American Jobs and Growth Agenda, Part 3: Regulatory Reform

Jan 17, 2013

I’ve covered the need to fix America’s fiscal crisis and expanding domestic energy. Next on my survey of the U.S. Chamber’s American Jobs and Growth Agenda is regulatory reform.

Let’s start with an anecdote from Hurricane Sandy’s aftermath. Writer Roger Kimball wanted to repair his Connecticut home after it flooded. But, as he writes in the Wall Street Journal, he was dropped into a Kafkaesque world of bureaucratic runarounds because the local zoning authority—citing FEMA rules—demanded additional repairs. Months after the storm, he and his family still live in a rented house while their home remains empty.

Confusing and conflicting regulations aren’t just local issues. They’re also prevalent at the federal level, and costly. Very costly. According to the American Action Forum, $518 billion in new regulatory costs have been dropped on the economy in the last four years, nearly $216 billion in 2012 alone.

Three big culprits are EPA, the Dodd-Frank financial reform law, and the health care law, and in 2013, expect more costly rules from each of them.

In 2012, EPA pushed through Utility MACT that has caused coal-fired power plants to close all over the country. This year, the agency is working on a proposed ozone regulation that could cost $90 billion, duplicative federal rules on hydraulic fracturing that would slow the shale energy boom, and proposed greenhouse gas rules that could wrap regulatory red tape around 6 million facilities.

On Dodd-Frank, its continued implementation—only one-third of the rules have been finalized—threatens diverse sources of capital like money market mutual funds. Yet, as Donohue wrote in a column last December, even when all the rules are in place, Dodd-Frank will still “fall short of the reform we need.”

As for the health care law, businesses are struggling to keep up (let alone comply) with the new regulations stemming from the law.  Late last month, the federal government issued guidance for businesses to rely on in assessing which employees are full-time.  Under the law, all but the smallest of employers must either offer “affordable and sufficient” health insurance to their full-time employees (and their dependants) or pay a penalty. "[B]usiness owners have the choice to calculate their [full-time employees] …by averaging the [hours worked during the] full 12 months of 2013 or a consecutive six-month period during the year," the Wall Street Journal reports. Another example is mandated menu labeling for chain restaurants and "similar retail food establishments," including pizza franchises and grocery stores, that will cost $757 million.“The new rules and mandates in the health care law—not to mention the extraordinary confusion businesses are facing as they try to comply—could drive costs through the roof and cause many Americans to lose the health coverage they are accustomed to,” Donohue said in his State of American Business address.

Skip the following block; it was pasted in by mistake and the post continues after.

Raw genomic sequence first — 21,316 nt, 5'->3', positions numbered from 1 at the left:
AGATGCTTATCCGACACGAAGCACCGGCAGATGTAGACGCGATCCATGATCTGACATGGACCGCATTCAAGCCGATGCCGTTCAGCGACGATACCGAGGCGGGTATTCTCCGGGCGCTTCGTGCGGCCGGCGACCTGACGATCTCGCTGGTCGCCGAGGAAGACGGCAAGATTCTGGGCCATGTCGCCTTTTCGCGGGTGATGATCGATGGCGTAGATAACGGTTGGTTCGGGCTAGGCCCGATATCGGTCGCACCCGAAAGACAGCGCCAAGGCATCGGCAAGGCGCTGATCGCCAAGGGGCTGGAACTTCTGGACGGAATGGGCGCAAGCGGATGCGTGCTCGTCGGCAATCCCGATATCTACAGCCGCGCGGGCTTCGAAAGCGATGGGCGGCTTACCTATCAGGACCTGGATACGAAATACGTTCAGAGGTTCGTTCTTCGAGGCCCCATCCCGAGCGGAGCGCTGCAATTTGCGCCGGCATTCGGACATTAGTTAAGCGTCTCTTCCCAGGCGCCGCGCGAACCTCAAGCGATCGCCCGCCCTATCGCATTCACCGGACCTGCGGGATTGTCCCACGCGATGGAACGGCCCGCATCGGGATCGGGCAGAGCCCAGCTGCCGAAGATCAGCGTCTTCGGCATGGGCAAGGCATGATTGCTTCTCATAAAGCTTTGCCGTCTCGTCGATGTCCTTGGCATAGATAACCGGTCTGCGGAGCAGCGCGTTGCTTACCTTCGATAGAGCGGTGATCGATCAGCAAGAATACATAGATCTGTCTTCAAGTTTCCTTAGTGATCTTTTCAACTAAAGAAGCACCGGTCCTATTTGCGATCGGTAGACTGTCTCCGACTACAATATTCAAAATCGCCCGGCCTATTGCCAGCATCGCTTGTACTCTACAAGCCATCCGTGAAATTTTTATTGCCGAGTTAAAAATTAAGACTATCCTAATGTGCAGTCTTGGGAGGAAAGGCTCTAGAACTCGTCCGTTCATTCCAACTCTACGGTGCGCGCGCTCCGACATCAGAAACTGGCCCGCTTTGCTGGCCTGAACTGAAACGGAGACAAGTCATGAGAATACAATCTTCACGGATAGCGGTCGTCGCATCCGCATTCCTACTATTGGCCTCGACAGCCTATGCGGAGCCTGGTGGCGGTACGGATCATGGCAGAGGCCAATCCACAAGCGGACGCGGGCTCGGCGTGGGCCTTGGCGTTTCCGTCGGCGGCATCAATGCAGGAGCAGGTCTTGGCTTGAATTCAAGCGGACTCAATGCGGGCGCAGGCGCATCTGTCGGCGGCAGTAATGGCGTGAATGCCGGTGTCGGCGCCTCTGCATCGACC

These three areas show us why the regulatory system must be modernized. To hold regulatory agencies more accountable, Congress must take back the constitutional lawmaking authority it has handed to bureaucrats and ensure that agencies develop regulations that implement the will of Congress. In his speech, Donohue mentioned the Regulatory Accountability Act, as a way to reform the system. Bill Kovacs, the U.S. Chamber’s Senior Vice President Environment, Technology and Regulatory Affairs explained why the bill is necessary, writing, "By compelling agencies to do their homework and show the public the data that supports their action early in the process, the Act will result in better rules."

Right now, burdensome costs, confusion, and uncertainty reign. A modern economy needs a well-ordered set of regulations that are understandable and effective. Because excess regulations hurt the economy and job creation, Washington needs to reform the system.

Posts in this series:

  1. Entitlement and Comprehensive Tax Reforms
  2. Expand American Energy
  3. Regulatory Reform
  4. Expanding American Trade, Investment, and Tourism
  5. Developing a Competitive Workforce

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